08 Dec 2014


LET’S GET SOME CONTEXT FIRST, USING A REAL-WORLD APPLICATION

So you’re building an application for a school district, change of plans, a group of school districts. Wait… why are there different school districts in one application? Because the application is being used by a law firm, who write the district policies, to manage the policies of multiple school districts.

The Policies are all in PDF format, stored on a cloud CDN somewhere, but the firm would like to have full text search available on the PDFs. You grab a PDF parsing library and store the plain text in Postgres whenever a PDF is uploaded.

Now we simply need to write queries against the text in the database! …. (maybe)

UH-OH… SOMETHING WENT WRONG

It turns out there are almost 800 PDFs (about 600,000 words). And using a PostgreSQL’s full text search known as ts_vector appears to only take a few seconds (2500ms)… but this is a naive assumption.

-- Executing query:
SELECT ("sections".*)
FROM "sections"
WHERE (to_tsvector(file_text) @@ to_tsquery('friends'))
Total query runtime: 2673 ms.
9 rows retrieved.

The reason this approach is “naive” is because we are not having to join this table against any other table yet. Remember this application manages multiple districts. In this case, it’s more useful to be able to perform full text search only on the PDFs in a given school district. But this makes it 10 times slower, literally…

-- Executing query:
SELECT ("sections".*)
FROM "sections"
INNER JOIN "chapters" ON "sections"."chapter_id" = "chapters"."id"
WHERE "chapters"."district_id" = 2
AND (to_tsvector(file_text) @@ to_tsquery('friends'))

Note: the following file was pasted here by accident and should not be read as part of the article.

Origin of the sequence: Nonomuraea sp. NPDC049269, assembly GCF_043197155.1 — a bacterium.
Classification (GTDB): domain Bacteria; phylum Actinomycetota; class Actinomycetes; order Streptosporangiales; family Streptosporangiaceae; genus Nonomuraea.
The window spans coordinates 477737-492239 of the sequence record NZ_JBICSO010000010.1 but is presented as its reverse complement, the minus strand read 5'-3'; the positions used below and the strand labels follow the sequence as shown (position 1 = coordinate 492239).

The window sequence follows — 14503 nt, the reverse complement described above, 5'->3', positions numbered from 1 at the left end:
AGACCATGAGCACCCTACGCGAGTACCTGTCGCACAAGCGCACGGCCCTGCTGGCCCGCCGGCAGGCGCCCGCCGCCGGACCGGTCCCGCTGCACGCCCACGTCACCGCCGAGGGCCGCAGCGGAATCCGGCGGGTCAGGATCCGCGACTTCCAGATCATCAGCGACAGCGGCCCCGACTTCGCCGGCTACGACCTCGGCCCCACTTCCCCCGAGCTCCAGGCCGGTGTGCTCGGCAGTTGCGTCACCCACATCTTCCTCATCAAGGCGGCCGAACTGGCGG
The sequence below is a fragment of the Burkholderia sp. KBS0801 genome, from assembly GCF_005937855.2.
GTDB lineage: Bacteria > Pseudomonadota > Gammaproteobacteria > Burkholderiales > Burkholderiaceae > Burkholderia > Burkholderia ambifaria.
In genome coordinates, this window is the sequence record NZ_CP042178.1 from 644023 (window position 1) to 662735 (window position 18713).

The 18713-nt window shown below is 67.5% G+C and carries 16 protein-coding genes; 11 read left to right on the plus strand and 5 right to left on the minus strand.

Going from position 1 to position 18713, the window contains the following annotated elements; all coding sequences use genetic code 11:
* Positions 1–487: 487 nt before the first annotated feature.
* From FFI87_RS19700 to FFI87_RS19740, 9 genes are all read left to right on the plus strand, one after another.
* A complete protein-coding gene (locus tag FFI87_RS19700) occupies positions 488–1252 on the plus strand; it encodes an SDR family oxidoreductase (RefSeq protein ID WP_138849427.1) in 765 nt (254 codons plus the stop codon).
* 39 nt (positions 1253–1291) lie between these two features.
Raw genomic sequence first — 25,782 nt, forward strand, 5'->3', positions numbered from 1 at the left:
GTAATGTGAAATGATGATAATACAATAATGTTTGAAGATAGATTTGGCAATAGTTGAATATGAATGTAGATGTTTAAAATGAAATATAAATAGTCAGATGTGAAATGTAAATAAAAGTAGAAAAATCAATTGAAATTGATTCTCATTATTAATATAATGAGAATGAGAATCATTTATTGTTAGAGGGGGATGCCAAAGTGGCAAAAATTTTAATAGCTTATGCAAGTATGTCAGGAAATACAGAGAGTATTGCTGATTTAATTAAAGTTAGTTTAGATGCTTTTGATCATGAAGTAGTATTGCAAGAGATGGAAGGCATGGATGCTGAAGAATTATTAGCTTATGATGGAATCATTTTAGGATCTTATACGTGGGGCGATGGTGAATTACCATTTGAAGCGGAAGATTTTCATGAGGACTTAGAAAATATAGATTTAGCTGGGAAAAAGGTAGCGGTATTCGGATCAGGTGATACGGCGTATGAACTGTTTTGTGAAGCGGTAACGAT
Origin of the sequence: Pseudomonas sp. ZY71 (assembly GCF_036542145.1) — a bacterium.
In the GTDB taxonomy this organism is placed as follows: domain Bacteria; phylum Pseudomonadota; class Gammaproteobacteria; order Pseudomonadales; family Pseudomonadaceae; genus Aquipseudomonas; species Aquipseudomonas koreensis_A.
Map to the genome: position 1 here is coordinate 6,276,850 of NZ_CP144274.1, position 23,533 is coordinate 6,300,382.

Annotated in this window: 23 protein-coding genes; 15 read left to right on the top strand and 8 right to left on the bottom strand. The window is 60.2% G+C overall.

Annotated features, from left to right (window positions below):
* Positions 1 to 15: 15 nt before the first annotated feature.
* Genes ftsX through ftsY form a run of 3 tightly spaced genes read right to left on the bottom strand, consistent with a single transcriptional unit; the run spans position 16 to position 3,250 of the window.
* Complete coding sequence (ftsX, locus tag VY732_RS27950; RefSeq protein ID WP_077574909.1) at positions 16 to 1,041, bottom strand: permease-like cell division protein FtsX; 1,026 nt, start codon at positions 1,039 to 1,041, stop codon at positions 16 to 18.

Total query runtime: 24944 ms.
4 rows retrieved.

“USE THE INDEX, LUKE” SOUNDS LIKE A SOLUTION

Yep! This is exactly what indexes were designed for, but understanding how to use them can be quite difficult. If you are not familiar with how SQL indexes work, I advise you to read Use The Index, Luke.

PostgreSQL has very good documentation about their ts_vector queries and indexes. There are two kinds of indexes that can be used to speed up full text searches:

  • GiST (Generalized Search Tree)-based index. The column can be of tsvector or tsquery type.
  • GIN (Generalized Inverted Index)-based index. The column must be of tsvector type.

We will be using the gin index because it is 3-times faster than gist, and gist indexes have the possibility of returning “false matches”. There are some drawbacks to gin, primarily slow index creation speeds and larger space required to store the index, but those aren’t enough to avoid them for this case.

CREATE INDEX file_text_idx
  ON sections
  USING gin
  (to_tsvector('english', file_text));

-- Executing query:
Query returned successfully with no result in 3065 ms.

Notice the word ‘english’ in the CREATE INDEX statement, this is very important. Because we are calling the to_tsvector function on a text column, and the column is not a tsvector column type, we must give the GIN INDEX a configuration parameter; in this case the word ‘english’.

From now on 2 parameters are needed to use the index:

  • The dictionary parameter, ‘english’ in this case.
  • The search words. Search words can be concatenated by the ampersand (i.e. ‘friends & parents’, ‘lunch & finances’).

If we did not include ‘english’, the index would never be used.

-- Executing query:
SELECT ("sections".*)
FROM "sections"
INNER JOIN "chapters" ON "sections"."chapter_id" = "chapters"."id"
WHERE "chapters"."district_id" = 2
AND (to_tsvector('english', file_text) @@ to_tsquery('friends'))
Total query runtime: 227 ms.
4 rows retrieved.

-- CACHE Hit in only 14ms afterwards --

-- Executing query:
SELECT ("sections".*)
FROM "sections"
INNER JOIN "chapters" ON "sections"."chapter_id" = "chapters"."id"
WHERE "chapters"."district_id" = 2
AND (to_tsvector('english', file_text) @@ to_tsquery('friends'))
Total query runtime: 14 ms.
4 rows retrieved.

As you can see there is a 1000% performance increase, and subsequent queries see even faster times (14ms).

You will never regret learning how SQL indexes work, experimenting with them, and using them.